Tag Archives: Google

Web vs Internet?

Last Monday, the Queen Elizabeth prize for engineering was awarded to Sir Tim Berners-Lee, Robert Kahn, Vinton Cerf, Louis Pouzin and Marc Andreessen for their contribution in the current revolution in communications that has taken place in recent decades. Every one of them were treated as inventors of the internet while in reality, this is more complicated.

After the awards, the question was raised if people really understand the difference between the internet (a single application) and the infrastructure that makes it possible, the web. In reality, Cerf, Kahn and Pouzin can legitimately get most of the credit for designing the network; Berners-Lee built the web on the foundations laid by them; and Marc Andreessen in turn built on Berners-Lee’s work by creating the first major web browser. So what’s the difference between the web and the net?

There is a general and increasing misconception around the difference between the internet and the web. Currently, there are 2.4 billion internet users in the world, which means about 4.6 billion people are still unconnected. As the Guardian rightfully states, it will not come as a surprise to you that both Facebook and Google are already targeting them. At present, Facebook, for its part, has signed up 44% of the US population, 30% of Europeans and 37% of Latin Americans. But it only has 6.6% of Asians and even fewer (5%) Africans. Most users of the internet in poor countries will be connecting to it via mobile phones. As a result, both Facebook and Google are persuading wireless carriers in poor countries to offer customers free or very cheap online access that is limited to stripped-down versions of the web giant’s sites. Once those new web consumers will get experience in the ‘proprietary worlds’ of Facebook and Google, they will demand more and will be willing to pay for it.

As a result, more and more people will believe that Facebook or Google IS the Internet….

So why does this matter? The network that Cerf and Kahn built was deliberately designed as an open, permissive system. Anyone could use it, and if you had an idea that could be realised in software, then the net would do it for you, with no questions asked. Tim Berners-Lee had such an idea – the web – and the internet enabled it to happen. And Berners-Lee made the web open in the same spirit, so Mark Zuckerberg was able to build Facebook on those open foundations.

However, people like Mark Zuckerberg do not have the intention to allow anyone to use Facebook as the foundation to build their own applications (which Facebook cannot control). In other words, through Facebook’s and Google’s smart market entry strategy more and more people will consider the internet and the web to be similar, and Facebook and Google to be THE internet. Questionable don’t you think?






Government surveillance using data of Google

Google’s Transparency Report showed that government surveillance of online lives is rising rapidly. In the first 6 months of this year, governments from around the world made 21,000 requests for access to Google data.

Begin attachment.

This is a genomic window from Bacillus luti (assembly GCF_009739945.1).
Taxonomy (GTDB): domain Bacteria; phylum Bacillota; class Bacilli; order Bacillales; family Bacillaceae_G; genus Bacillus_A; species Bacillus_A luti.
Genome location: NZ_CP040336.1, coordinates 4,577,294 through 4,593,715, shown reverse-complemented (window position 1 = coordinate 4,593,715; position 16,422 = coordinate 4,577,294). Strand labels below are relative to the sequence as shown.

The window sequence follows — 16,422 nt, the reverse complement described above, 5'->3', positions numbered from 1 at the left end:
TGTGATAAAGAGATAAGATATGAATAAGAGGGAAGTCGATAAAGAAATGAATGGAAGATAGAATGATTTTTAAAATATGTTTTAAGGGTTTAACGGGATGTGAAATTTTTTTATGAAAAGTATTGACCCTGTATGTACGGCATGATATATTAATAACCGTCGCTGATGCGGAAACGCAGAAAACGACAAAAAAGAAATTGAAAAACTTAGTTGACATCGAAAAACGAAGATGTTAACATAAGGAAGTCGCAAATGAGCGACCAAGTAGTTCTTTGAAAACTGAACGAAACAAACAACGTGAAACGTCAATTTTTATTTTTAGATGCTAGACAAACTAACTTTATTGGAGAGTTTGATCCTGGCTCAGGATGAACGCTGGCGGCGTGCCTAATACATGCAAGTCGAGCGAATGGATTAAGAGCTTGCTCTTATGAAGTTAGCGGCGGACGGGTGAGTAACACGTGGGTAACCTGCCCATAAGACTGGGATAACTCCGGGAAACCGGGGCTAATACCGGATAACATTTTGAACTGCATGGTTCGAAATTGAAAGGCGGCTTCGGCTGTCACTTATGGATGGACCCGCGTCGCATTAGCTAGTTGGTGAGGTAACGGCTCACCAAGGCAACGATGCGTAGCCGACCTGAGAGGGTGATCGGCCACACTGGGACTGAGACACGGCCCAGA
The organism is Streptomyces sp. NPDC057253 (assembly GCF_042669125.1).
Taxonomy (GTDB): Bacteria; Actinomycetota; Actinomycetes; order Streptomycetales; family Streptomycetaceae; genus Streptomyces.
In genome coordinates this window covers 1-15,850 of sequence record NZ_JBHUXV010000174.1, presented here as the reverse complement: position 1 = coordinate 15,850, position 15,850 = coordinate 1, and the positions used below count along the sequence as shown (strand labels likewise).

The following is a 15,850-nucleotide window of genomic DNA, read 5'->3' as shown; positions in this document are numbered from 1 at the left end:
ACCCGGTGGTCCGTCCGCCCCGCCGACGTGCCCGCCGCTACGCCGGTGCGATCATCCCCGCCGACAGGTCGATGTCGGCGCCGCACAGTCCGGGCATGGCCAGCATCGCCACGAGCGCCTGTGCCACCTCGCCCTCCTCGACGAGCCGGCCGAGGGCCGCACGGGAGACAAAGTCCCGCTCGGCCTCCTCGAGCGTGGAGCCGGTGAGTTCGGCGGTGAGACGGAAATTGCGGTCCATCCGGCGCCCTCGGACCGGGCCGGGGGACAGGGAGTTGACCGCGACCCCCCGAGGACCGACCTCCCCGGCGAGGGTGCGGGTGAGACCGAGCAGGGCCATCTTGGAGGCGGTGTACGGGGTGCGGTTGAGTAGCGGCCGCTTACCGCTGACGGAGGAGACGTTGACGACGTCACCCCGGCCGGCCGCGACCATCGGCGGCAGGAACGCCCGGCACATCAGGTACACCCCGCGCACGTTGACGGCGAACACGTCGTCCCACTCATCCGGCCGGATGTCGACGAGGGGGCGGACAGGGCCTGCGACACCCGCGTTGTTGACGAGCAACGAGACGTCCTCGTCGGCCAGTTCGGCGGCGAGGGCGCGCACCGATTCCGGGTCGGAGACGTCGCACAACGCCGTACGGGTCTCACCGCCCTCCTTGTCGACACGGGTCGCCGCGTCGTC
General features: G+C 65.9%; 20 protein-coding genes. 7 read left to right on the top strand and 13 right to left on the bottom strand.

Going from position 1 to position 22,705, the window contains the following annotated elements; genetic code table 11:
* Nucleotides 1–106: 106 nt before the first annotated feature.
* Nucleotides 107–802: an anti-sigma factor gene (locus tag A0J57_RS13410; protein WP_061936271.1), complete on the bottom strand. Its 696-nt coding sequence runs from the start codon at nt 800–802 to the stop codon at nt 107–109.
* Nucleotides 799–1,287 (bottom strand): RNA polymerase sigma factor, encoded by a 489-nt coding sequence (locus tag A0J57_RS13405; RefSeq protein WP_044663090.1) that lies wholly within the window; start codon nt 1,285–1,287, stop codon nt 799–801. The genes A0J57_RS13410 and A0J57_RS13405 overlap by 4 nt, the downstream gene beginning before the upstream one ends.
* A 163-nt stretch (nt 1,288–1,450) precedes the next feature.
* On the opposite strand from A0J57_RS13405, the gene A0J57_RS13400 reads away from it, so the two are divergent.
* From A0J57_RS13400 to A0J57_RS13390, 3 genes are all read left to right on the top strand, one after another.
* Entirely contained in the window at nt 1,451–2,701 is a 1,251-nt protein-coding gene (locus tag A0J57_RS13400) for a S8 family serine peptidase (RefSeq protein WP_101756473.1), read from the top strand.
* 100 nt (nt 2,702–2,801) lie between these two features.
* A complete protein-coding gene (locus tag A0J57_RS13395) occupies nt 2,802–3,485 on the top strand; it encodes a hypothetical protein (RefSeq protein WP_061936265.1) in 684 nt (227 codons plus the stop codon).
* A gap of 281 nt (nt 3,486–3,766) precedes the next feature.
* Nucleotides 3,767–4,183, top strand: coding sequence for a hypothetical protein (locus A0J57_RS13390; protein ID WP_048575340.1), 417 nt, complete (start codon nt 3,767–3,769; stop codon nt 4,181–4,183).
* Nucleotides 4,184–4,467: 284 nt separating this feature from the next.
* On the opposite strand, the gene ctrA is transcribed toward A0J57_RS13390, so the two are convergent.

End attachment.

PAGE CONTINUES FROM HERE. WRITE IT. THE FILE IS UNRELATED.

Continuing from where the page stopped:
Google has been publishing a “Transparency Report” twice a year since 2009 and has observed a sharp rise in government demands for data. Top of the list was the US government who demanded data 7,969 times in the first six months of this year. As the
table below shows, India came second and Brazil third.


(January to June 2012)

  • United States – 7,969
  • India – 2,319
  • Brazil – 1,566
  • France – 1,546
  • Germany – 1,533
  • UK – 1,425

On the contrary, Turkey topped the list for requests to remove content. According to Google, these requests often reflect the laws on the ground. For instance, in Brazil there were a lot of requests to remove content during elections as there is a law banning parodies of candidates. The top three reasons for content removal were defamation, privacy and security.


(January to June 2012)

  • Turkey – 501
  • United States – 273
  • Germany – 247
  • Brazil – 191
  • UK – 97

Worldwide authorities made 1,789 requests for Google to remove content, up from 1,048 requests for the last six months of 2011. Turkey submitted 148 requests for the removal of data related to the first president of the country, the current government, and national identity and values. Others included claims of pornography, hate speech and copyright.

Google has its own criteria for whether it will remove content – the request must be specific, relate to a specific web address and have come from a relevant authority.

With its Transparency Report, Google aims to share how governments interact with online services and how laws are reflected in online behaviour.





Project Glass (video)

This clever video showcases the new Google glasses, Project Glass which aims to make the most of technology.

But how does this tie into Smart cities? This demonstration of Project Glass puts travel updates such as “Subway service suspended” up, right in front of the users eyes. If linked in with the Smart City concept, the updates would be even more detailed. The user would have know the subway was suspended long before he left his home. Not to mention, he would have been able to find the quickest alternative mode of transport, and the exact location of the next bus.

Project Glass is the tip of the iceberg of what is to be a world of smart technology, a world that is revolutionised in new ways of efficiency.